Monday, January 30, 2006

When the moon hits your eye like a big pizza pie ...

... it could be a jab from a disgruntled family member.

Rosati's Franchise Systems, Inc. v. Rosati, 2006 WL 163145 (N.D.Ill.)

Rosati’s Franchise is a family business of pizza restaurants. The corporate plaintiff has federal registrations for “Rosati’s Pizza” and related marks; it has ten director/shareholders, all of whom are family members. Frederic, Michael, William, and Jeffrey Rosati, the first three of whom are minority director/shareholders, are the defendants in this trademark and false advertising case.

As a result of disputes between the majority and minority Rosatis, the shareholders agreed to split exclusive territorial rights. Rosati’s Franchise agreed to cease franchising and instead issue licenses to each of the shareholders to use and sublicense the Rosati marks and recipes (which are claimed as trade secrets). After this agreement, the shareholders created a marketing cooperative to advertise the individual pizza stores, both existing franchises and new licensees. All ten shareholders used the cooperative to market the 140 Rosati’s.

In 1999, “a website was created” – I use the passive voice because that’s how the complaint says it – at (warning: plays music). It listed the names of all Rosati’s nationwide. A third party owned the domain name.

In 2005, unbeknownst to the majority, the minority shareholders purchased and from the third-party owners. Soon thereafter, the family rift became open, and the minority group’s lawyer sent a letter to one of the majority Rosatis, stating that would be revised to list only the locations owned and controlled by the minority. And indeed, the 94 Rosati’s stores franchised or licensed by the majority were taken off the site.

As a result, the plaintiffs alleged, both customers and licensees had expressed confusion and anger, which had resulted in a substantial loss of business and goodwill. Moreover, because the website was changed, they were forced to pull ads because their Rosati’s stores weren’t listed on the site named in the ads.

Moreover, at the time the complaint was filed, a message appeared on the listings for Arizona restaurants:

Note to our valued customers:

… In 2001 a second group started licensing the Rosati name to independent owner operators. Due to the high number of complaints received at this web site in relation to locations controlled by the second group, we want to make it clear that the Original Valley Owners have no ownership or authority over locations that use the Rosati name that are not listed on this web site. Any complaints for locations not listed on this web site should be directed to that location and should be resolved by the parties that own that location. We apologize for any confusion.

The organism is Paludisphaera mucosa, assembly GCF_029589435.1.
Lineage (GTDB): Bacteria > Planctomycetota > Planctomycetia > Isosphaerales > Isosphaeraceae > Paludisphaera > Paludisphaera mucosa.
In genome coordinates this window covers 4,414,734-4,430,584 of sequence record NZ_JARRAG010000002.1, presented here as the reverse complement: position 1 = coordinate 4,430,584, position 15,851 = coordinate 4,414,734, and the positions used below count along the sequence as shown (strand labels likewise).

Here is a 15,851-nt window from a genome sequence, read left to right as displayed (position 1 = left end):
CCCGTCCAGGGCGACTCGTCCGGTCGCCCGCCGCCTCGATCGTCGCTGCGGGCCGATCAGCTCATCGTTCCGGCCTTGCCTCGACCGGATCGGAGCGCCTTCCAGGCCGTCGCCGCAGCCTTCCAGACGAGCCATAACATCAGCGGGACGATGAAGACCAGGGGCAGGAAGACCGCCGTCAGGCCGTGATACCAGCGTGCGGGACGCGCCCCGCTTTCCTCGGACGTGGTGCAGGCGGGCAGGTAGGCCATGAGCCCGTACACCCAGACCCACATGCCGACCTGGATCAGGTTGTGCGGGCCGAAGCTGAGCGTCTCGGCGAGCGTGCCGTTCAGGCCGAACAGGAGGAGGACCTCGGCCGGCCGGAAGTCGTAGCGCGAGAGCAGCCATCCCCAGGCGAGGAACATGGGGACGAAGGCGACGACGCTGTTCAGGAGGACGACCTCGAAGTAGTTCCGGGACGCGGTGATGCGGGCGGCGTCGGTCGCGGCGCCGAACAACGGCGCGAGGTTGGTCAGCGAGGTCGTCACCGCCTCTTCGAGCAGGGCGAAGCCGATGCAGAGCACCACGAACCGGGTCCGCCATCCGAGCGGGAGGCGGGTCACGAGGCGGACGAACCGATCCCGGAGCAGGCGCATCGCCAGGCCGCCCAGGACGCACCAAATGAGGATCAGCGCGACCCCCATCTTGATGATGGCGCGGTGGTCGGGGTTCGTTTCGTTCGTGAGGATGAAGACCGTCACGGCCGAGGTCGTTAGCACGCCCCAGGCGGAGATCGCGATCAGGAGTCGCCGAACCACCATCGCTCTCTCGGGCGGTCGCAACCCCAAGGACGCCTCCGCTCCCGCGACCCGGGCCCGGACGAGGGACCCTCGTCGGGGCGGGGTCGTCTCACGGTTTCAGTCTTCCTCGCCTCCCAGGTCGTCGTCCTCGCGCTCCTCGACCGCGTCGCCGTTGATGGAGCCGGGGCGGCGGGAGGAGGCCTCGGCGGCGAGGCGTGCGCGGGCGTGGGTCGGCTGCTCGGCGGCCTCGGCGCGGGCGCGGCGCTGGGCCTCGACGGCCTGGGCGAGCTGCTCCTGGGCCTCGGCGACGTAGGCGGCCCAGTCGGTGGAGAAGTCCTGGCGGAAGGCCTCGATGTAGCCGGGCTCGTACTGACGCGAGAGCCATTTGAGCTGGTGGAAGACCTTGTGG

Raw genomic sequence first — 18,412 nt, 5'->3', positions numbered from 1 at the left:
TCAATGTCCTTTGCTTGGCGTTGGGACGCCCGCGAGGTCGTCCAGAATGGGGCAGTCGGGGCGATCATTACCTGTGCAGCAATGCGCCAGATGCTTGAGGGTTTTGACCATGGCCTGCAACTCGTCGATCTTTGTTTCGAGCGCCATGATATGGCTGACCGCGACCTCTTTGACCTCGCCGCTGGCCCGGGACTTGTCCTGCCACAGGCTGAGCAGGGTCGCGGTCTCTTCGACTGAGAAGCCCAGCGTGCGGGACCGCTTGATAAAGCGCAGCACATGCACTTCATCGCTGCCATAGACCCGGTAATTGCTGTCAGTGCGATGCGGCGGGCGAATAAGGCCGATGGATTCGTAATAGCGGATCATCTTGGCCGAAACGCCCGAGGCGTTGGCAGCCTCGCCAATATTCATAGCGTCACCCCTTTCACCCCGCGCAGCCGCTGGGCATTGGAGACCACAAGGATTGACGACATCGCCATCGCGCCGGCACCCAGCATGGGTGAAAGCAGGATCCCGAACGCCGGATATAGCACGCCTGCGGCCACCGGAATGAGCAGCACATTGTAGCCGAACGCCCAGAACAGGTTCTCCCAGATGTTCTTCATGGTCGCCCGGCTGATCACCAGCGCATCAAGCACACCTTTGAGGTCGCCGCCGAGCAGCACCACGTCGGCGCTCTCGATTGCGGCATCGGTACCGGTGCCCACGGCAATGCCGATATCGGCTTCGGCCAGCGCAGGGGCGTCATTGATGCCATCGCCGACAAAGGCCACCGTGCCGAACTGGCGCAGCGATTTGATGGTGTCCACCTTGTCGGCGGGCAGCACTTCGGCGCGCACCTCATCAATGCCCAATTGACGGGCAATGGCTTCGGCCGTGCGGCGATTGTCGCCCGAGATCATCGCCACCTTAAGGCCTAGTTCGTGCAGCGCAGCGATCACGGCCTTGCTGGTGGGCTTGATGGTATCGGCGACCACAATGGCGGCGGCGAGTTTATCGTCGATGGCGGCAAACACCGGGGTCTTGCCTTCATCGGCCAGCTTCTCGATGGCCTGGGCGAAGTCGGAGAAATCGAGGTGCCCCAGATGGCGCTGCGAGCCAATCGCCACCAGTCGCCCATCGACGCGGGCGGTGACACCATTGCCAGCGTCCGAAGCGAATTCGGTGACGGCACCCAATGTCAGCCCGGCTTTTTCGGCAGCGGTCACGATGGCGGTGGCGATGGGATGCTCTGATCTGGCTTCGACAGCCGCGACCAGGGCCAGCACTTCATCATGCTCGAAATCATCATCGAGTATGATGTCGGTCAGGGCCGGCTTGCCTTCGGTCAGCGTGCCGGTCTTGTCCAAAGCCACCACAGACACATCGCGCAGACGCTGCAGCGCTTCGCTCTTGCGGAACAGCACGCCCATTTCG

Plaintiffs alleged that this constituted unfair competition under the Lanham Act and violation of the Illinois consumer fraud and deceptive trade practices statutes.

The court dismissed the federal trademark claims based on the authorization granted to each shareholder, including the minority shareholders, to use the mark in connection with their own sublicensing activities. The license, however, did not allow the minority to make false or misleading representations of fact about the majority, so the federal false advertising claim survived, as did the coordinate federal claims.

This case included a standing challenge – defendants argued that the individual plaintiffs, as non-exclusive licensees, had no standing to sue. This is the rule for trademark infringement under §1114, but §1125(a) confers standing on a broader range of plaintiffs, “any person who believes that he or she is or is likely to be damaged by” prohibited conduct. The individual plaintiffs were such persons.

Brief comment: Usually, quality controls within a family business will be assumed to exist, avoiding the charge that the mark has been abandoned through naked licensing. Can that general rule possibly apply here, where it appears that one segment of the family has no control over the other? The existence of this litigation shows an attempt to monitor the use of the marks under the license; perhaps that’s enough. But the reviews at epinions suggest that consumers might not understand the convoluted ways in which this franchise has developed.

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